In 1959 on the banks of Michigan’s Au Sable River, 15 people formed TU. It now has 450 chapters and more than 50,000 members throughout the United States.
TU’s activities on behalf of trout and other fish include public education programs, water quality monitoring, watershed protection, restoration of both damaged stream sections and the biological carrying capacity of entire streams, bank stabilization, and stocking of young fish in various water bodies.
The organization’s “Embrace a Stream” program has funded over 135 local and regional cold-water conservation projects since 1982.
In July 1987, a new private, nonprofit, Washington, D.C.-based organization known as Conservation International made headlines all over the world. With funds provided by private donations and with Citicorp Investment Bank acting as its purchasing agent, the outfit bought $650,000 of the Bolivian government’s $4 billion external debt, and then promptly forgave it. In return, Bolivia committed itself to setting aside 3.7 million acres of its public lands as conservation areas in its exotic Amazon basin.
This first “debt for nature” swap may well establish a pattern for reducing a major portion of the Third World’s financial obligations. Already, CI and a number of other groups are negotiating to do the same thing again in areas where government policies have ravaged environmentally sensitive lands. The practice still leaves the properties in the hands of the State, but at least they are no longer fully subjected to destruction by uncaring “public servants.”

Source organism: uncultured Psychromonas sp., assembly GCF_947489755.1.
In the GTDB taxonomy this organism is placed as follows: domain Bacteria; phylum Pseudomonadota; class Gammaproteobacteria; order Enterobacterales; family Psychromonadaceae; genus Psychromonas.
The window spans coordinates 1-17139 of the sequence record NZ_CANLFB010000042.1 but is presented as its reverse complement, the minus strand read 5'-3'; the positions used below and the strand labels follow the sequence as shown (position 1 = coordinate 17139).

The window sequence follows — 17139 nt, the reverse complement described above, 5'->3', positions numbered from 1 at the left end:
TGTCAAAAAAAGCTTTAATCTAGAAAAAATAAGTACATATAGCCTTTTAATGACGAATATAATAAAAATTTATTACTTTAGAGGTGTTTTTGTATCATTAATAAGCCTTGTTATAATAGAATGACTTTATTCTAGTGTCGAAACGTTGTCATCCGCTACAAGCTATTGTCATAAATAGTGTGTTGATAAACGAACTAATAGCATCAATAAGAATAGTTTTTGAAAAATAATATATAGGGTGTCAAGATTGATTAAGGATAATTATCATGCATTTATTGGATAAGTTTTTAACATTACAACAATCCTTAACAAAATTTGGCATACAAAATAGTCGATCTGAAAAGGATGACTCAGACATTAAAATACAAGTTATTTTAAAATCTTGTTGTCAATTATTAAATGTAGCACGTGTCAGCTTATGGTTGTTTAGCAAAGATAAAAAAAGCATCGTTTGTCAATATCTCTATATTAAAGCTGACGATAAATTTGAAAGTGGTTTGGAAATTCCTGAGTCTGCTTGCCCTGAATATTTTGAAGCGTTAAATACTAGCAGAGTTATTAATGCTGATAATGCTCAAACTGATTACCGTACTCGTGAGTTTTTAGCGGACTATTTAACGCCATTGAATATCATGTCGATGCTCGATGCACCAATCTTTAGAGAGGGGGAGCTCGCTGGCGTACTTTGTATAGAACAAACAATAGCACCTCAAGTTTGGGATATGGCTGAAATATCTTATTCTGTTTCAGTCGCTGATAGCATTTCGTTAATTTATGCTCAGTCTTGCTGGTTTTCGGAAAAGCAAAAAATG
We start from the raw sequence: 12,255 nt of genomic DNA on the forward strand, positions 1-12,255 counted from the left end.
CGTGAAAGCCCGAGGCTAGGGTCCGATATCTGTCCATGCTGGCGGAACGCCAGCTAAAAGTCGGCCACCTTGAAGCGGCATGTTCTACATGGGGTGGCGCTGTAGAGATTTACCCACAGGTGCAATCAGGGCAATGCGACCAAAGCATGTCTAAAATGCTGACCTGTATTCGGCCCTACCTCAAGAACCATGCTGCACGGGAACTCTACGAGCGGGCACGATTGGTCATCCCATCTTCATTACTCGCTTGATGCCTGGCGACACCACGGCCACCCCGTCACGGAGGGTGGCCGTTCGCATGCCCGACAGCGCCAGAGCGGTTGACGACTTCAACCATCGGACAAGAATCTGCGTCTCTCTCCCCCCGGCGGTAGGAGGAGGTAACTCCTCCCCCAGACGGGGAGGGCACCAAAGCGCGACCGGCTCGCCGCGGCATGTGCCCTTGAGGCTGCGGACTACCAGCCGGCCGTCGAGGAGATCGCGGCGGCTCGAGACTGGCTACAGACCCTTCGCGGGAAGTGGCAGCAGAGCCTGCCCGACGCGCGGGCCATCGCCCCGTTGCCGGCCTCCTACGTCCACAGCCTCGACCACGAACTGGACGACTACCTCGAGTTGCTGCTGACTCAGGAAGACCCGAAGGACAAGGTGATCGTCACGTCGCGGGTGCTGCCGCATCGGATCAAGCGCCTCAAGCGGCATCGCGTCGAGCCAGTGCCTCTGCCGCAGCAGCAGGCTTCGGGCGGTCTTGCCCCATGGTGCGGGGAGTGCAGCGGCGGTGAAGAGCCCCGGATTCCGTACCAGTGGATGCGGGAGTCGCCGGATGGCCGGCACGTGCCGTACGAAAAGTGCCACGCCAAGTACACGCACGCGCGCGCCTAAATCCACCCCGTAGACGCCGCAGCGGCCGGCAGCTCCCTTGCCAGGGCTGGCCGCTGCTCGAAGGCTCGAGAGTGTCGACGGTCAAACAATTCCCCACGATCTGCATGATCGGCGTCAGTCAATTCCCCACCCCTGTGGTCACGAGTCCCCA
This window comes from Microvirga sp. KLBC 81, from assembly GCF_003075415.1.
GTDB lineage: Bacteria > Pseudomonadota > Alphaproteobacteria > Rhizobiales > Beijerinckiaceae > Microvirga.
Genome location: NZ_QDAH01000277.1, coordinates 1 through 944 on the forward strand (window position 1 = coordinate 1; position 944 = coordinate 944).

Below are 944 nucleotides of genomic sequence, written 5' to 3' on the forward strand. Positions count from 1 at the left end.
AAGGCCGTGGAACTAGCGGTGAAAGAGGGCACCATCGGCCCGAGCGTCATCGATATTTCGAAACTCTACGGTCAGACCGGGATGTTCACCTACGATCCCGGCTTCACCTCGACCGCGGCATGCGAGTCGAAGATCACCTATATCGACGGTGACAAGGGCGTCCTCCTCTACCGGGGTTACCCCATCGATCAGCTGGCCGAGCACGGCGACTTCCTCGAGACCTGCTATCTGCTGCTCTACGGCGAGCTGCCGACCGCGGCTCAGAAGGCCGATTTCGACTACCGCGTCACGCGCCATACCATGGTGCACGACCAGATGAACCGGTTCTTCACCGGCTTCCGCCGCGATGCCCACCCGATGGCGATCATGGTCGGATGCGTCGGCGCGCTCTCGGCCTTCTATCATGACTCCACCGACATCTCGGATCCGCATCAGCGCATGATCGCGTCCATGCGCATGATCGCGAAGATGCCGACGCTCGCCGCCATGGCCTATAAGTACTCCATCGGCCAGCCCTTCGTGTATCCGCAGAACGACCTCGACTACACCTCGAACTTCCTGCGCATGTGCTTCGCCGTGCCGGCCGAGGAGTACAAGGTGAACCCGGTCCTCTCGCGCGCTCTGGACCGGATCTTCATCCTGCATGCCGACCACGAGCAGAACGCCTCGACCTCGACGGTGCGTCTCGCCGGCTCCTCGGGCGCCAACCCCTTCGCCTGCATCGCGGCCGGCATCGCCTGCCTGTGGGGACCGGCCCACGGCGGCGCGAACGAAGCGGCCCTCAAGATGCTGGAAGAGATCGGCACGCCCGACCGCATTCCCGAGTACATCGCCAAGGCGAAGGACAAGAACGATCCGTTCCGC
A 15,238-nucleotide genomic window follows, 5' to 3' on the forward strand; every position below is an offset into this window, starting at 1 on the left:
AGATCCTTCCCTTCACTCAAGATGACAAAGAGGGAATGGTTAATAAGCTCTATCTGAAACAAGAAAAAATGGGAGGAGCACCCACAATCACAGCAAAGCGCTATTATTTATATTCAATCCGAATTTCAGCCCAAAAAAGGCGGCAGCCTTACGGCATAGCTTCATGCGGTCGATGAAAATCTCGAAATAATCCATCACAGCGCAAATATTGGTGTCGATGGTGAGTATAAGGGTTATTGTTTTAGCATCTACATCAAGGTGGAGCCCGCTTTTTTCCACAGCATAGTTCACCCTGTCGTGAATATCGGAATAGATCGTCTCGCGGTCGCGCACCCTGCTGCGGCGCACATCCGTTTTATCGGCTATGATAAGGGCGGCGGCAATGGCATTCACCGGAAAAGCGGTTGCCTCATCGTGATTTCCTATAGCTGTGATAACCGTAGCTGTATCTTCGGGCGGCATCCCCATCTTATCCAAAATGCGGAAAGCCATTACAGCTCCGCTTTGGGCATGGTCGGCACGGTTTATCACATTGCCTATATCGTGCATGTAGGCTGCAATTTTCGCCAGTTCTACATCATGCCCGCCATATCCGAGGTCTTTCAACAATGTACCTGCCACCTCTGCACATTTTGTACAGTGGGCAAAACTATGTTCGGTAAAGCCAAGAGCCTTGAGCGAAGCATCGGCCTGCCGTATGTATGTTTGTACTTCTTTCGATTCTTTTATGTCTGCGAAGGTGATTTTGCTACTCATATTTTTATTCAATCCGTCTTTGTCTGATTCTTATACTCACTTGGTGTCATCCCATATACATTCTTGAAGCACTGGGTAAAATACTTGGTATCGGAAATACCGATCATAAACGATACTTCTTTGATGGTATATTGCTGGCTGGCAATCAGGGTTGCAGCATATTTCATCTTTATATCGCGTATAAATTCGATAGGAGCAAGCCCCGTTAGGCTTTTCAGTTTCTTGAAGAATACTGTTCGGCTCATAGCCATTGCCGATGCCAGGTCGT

In Bolivia, Conservation International will regularly monitor the government’s efforts and provide the technical support needed to manage the site. High on its list for protection are the region’s 13 endangered animal species and more species of birds than in all of North America.
CI is only a year and a half old but has already shown in a dramatic way that creative, private initiative can rescue what governments have callously jeopardized.
A Fruitful Partnership
So it is that private people and private property can be the best of friends to Mother Nature. Indeed, it is becoming increasingly apparent inside and outside the conservation movement that the incentives inherent in privatized affairs are potent motivators that many properties now “publicly owned” could sorely use. In any event, as this sketch of just eight groups suggests, it would be a grave mistake for anyone to assume that those doing the most or the best to conserve our natural environment must be wearing government uniforms.